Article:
This is different for every rig and screen size, and needs to be adjusted every time the size and height of the monitor compared to your eyes changes. But these things have very robust reasons why they are the way they are, and all are easily calculated.

Now whether a realistic FOV is USABLE is another thing. With some setups I've seen small monitors so far away from the player than the realistic FOV would have to be 20 degrees, which simply is not usable, you wouldn't see anything. Then you have to make compromises. But a realistic ("correct") fov is based purely on the setup of your rig and math.

EDIT: I will admit though that laying the wheel controller over the on-screen wheel is a really good short-hand for getting close to a realistic FOV and camera settings, but it's by no means fool proof. Your controller probably has the wrong size wheel, a real Ferrari GTE wheel for example is around 37.5 cm in diameter, whereas most wheels for gamers are 28 cm (G2X, T300/TX) or 30 cm (CSR-E, T500), you'll end up with distortion there (too high FOV). The wheel in the real car might be set lower down or be at a different angle compared to where the driver is than how your rig is set up (my wheel is fairly high compared to me, on many real cars the wheel is definitely closer to my lap), which can cause you issues with the angle of the camera. And it might be closer or further away from you than in your rig, though that can often be solved with the camera forwards/backwards.

Still, it's definitely a good starting point if you want to avoid maths.

ramm21
07-03-2016, 23:47
Is all this assuming you are using cockpit view?

Jussi Viljami Karjalainen
08-03-2016, 00:07
Is all this assuming you are using cockpit view?Well when you're talking about seeing what you'd see in real life, yeah. Of course the same math etc. holds true with regard to distorted images etc., you just have to imagine your head was removed and placed on the bonnet, front bumper or the roof as well. =)

Cheesenium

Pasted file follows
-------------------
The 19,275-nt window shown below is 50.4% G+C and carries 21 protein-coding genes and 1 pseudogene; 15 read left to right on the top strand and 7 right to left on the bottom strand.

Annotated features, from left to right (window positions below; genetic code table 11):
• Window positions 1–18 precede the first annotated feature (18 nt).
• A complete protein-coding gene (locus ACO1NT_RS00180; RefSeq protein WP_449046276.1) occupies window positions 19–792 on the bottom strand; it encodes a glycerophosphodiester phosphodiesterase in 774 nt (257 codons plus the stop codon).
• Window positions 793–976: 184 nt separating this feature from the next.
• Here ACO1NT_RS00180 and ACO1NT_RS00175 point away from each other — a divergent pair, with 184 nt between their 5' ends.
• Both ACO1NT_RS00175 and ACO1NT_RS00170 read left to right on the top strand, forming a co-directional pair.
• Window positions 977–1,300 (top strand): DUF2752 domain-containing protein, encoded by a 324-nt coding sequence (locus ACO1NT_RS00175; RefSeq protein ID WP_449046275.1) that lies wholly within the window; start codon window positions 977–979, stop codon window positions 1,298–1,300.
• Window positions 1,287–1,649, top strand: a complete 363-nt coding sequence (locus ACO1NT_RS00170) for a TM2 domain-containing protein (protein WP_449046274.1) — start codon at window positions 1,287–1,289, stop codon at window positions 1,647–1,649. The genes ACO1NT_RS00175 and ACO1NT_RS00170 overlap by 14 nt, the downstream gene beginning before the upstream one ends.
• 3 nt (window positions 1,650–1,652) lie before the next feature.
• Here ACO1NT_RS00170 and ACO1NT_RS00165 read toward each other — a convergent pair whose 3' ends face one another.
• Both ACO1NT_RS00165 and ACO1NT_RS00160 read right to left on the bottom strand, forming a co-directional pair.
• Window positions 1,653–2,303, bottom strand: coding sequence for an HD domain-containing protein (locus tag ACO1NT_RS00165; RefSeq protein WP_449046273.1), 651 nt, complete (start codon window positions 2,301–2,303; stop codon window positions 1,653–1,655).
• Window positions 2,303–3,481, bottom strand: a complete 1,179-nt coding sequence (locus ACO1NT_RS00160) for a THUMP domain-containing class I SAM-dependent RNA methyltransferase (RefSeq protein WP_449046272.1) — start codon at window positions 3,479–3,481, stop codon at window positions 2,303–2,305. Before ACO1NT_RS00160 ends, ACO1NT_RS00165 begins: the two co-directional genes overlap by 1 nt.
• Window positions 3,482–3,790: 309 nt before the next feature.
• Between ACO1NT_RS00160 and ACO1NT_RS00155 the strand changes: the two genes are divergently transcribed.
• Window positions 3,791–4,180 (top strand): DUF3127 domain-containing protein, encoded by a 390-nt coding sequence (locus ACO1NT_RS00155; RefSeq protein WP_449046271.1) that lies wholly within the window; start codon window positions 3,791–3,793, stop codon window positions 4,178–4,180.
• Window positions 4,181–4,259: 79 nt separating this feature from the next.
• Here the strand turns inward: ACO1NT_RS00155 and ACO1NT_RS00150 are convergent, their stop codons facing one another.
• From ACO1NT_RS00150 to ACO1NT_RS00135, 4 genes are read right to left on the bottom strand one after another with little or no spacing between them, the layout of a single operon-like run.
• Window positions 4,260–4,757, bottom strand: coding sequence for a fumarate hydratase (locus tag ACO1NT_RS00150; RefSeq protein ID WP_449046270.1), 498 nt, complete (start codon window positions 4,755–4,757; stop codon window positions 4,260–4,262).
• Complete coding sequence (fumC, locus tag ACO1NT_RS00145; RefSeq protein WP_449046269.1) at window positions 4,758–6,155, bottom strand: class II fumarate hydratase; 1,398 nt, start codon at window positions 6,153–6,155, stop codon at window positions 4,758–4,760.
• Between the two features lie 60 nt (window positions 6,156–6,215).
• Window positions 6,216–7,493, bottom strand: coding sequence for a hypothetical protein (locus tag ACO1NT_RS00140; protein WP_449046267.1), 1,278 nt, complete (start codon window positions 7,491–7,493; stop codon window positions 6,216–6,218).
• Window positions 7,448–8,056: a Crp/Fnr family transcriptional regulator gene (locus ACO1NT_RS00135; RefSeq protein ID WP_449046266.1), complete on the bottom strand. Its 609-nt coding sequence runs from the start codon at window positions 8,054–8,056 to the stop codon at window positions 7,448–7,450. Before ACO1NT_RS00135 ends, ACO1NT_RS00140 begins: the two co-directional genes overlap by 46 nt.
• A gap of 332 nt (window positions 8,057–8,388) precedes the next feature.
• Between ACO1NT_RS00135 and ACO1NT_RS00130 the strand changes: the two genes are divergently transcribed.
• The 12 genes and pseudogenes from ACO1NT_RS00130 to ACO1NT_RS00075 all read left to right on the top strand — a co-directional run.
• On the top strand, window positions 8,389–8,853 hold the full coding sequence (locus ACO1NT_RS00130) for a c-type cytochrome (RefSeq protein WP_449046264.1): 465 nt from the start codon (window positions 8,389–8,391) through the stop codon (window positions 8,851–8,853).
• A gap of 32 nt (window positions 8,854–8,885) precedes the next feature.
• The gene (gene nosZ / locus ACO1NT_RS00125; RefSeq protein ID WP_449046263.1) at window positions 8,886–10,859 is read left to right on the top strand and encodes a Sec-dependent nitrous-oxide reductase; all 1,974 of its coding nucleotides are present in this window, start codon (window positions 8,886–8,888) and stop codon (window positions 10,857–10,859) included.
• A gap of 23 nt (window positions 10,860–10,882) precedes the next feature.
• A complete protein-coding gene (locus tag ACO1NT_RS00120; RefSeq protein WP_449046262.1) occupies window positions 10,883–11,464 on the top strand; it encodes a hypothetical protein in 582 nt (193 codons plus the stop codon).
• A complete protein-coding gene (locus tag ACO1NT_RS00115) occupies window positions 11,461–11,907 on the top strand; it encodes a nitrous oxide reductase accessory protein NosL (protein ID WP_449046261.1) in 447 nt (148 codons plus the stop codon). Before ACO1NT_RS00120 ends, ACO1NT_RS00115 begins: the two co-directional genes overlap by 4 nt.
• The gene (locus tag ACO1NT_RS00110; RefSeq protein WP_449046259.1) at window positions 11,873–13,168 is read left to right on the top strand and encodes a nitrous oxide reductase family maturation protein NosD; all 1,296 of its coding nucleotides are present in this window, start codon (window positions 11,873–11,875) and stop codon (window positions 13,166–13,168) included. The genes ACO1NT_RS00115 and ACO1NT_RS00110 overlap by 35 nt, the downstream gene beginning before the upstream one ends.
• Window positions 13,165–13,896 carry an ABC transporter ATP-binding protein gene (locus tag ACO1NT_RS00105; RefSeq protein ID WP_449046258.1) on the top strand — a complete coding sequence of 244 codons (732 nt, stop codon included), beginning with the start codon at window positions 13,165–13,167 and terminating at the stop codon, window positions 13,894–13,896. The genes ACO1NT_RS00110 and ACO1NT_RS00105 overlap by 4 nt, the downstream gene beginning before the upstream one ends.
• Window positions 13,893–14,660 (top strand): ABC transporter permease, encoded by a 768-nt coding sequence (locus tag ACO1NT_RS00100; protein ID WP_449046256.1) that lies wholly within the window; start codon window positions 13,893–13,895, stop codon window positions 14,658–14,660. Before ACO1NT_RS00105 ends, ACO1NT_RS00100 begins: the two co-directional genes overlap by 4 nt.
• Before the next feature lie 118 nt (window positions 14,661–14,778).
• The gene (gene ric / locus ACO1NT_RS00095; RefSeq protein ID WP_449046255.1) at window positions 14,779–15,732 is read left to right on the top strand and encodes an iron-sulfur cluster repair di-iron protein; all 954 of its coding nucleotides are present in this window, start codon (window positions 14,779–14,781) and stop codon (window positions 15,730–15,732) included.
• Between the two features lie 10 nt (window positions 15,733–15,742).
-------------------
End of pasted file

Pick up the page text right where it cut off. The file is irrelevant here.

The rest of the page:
08-03-2016, 05:59
I give the FoV calculator a shot where I have a 15 inch laptop and I sit about 1m away. The calculator gives me an estimated FoV of 19, isn't that insanely small? It's will be like looking out though a hole or something racing.

resmania
08-03-2016, 09:37
I give the FoV calculator a shot where I have a 15 inch laptop and I sit about 1m away. The calculator gives me an estimated FoV of 19, isn't that insanely small? It's will be like looking out though a hole or something racing.

Yes, it is small. As I understands calculated FoV is suitable for triple-screen or widescreen setup. So if you're running on a small screen I would go for standard 90 FoV.

Jussi Viljami Karjalainen
08-03-2016, 09:50
I give the FoV calculator a shot where I have a 15 inch laptop and I sit about 1m away. The calculator gives me an estimated FoV of 19, isn't that insanely small? It's will be like looking out though a hole or something racing.Yes, a tiny screen far away is going to result in a very low realistic FOV. If that screen was 60 cm away you'd already get up to 30 degrees (which is still too little for proper usability). With rigs like that you do need to make compromises.

konnos
08-03-2016, 09:51
I give the FoV calculator a shot where I have a 15 inch laptop and I sit about 1m away. The calculator gives me an estimated FoV of 19, isn't that insanely small? It's will be like looking out though a hole or something racing.

15inches screen at 1m?? That is insanely small. May I ask why you have it that far? Is it a problem to stick your laptop right behind your wheel?

DreamsKnight
08-03-2016, 10:45
15inches screen at 1m?? That is insanely small. May I ask why you have it that far? Is it a problem to stick your laptop right behind your wheel?

50cm beetween eyes and wheel, 25cm of body of the wheel, 25cm of keyboard/body of notebook. i think it is close the most he can. :D